You believe I have failed to identify what difference exists between your straw man and the term’s definition as indicated by the wiki. This tells me that you can’t be bothered to click a link, as an exact definition was provided for you there. Since clicking links appears to be so difficult for you, I will make it significantly easier for you to follow this time around. The definition on that page reads, “To explain (something) condescendingly (to a female listener), especially to explain something the listener already knows, presuming that she has an inferior understanding of it because she is a woman.”

    If you require assistance breaking down the component parts of that definition, I will oblige, but since you seem such a fan of pedantry, I trust you’d prefer to give it a go on your own first. I’m sure you won’t embarrass yourself in the attempt.

    Now, at long last, we arrive at the question of what constitutes an attack. If a given behavior has an agreed upon label, it is not an attack to point out when a behavior fits the label. For example, you accused me of writing with a condescending tone. Since I am in fact doing just that, you are clearly not attacking me by pointing out that my argument so closely aligns with that concept. This was truly an astute observation on your part, and it was perhaps the most worthwhile thing you’ve said so far. Similarly, when a man explains something condescendingly to a woman, assuming her ignorant of a thing that most reasonable observers would predict that she already knows, he is mansplaining, and it is not an attack to recognize the appropriateness of this identification.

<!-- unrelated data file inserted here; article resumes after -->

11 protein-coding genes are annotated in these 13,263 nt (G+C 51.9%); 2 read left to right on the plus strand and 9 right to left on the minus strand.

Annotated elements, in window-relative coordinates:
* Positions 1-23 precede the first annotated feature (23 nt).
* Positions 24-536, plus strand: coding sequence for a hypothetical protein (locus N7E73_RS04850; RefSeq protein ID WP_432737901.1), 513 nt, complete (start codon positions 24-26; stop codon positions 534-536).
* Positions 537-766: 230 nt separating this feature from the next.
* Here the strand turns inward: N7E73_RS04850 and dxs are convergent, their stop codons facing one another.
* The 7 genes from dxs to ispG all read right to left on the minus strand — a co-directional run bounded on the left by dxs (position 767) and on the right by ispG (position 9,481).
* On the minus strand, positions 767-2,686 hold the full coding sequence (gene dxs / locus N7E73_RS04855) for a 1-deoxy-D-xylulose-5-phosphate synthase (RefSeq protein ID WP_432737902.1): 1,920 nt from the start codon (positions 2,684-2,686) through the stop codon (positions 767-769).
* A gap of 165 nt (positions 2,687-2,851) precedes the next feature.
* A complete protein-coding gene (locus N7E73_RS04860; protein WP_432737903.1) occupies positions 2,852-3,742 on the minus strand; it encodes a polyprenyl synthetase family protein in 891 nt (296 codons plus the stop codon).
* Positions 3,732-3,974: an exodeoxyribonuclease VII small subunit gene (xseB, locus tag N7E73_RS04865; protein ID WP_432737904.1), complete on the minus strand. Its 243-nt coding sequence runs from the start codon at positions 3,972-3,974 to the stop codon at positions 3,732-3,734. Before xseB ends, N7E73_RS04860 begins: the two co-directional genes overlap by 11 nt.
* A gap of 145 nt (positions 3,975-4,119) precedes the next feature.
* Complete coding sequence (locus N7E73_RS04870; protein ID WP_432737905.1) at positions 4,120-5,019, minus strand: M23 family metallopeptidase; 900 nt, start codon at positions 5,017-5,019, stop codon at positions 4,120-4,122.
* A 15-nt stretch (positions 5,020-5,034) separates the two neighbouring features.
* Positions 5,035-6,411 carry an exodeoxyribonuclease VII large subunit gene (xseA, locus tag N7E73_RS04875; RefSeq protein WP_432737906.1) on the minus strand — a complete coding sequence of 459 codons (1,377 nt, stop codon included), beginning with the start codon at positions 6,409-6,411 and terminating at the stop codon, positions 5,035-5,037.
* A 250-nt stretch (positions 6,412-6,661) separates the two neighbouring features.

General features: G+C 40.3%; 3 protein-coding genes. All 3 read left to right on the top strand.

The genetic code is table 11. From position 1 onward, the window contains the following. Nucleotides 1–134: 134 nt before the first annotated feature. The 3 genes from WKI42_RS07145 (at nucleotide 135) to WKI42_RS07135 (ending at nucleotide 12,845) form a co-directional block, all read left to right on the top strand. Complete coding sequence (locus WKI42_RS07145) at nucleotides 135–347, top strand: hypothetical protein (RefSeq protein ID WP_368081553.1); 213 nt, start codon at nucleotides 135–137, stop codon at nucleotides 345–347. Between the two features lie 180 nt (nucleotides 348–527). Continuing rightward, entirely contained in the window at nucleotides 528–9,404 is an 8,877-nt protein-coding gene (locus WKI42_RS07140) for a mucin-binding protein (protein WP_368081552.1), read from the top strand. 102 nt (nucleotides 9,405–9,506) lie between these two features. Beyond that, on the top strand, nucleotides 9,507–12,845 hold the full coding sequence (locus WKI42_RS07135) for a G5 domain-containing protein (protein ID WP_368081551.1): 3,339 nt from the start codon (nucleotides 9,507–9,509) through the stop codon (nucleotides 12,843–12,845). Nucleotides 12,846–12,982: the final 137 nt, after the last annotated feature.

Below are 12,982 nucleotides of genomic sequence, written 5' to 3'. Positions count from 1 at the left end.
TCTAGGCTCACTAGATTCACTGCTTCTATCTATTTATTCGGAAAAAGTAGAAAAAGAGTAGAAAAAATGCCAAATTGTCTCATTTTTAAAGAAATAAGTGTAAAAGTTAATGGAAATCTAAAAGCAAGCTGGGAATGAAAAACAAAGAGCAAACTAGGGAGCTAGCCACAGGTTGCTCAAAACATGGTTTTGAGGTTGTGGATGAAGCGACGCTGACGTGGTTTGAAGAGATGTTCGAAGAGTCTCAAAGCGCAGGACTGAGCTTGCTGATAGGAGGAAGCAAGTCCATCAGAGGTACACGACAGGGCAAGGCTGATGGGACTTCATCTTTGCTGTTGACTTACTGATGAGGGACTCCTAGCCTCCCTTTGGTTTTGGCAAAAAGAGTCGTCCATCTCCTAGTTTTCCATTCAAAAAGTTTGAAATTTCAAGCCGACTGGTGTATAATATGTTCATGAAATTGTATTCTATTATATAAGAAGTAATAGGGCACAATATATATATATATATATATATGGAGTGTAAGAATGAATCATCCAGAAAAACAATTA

I hope this clears things up for you. Please do not hesitate to let me know if you require more specific examples to illustrate any of these points.

    PS: I am not feeling particularly inclined to address your inaccurate use of the word “hypocritical,” but I suggest you also re-familiarize yourself with its dictionary entry as well.

  • Azkyroth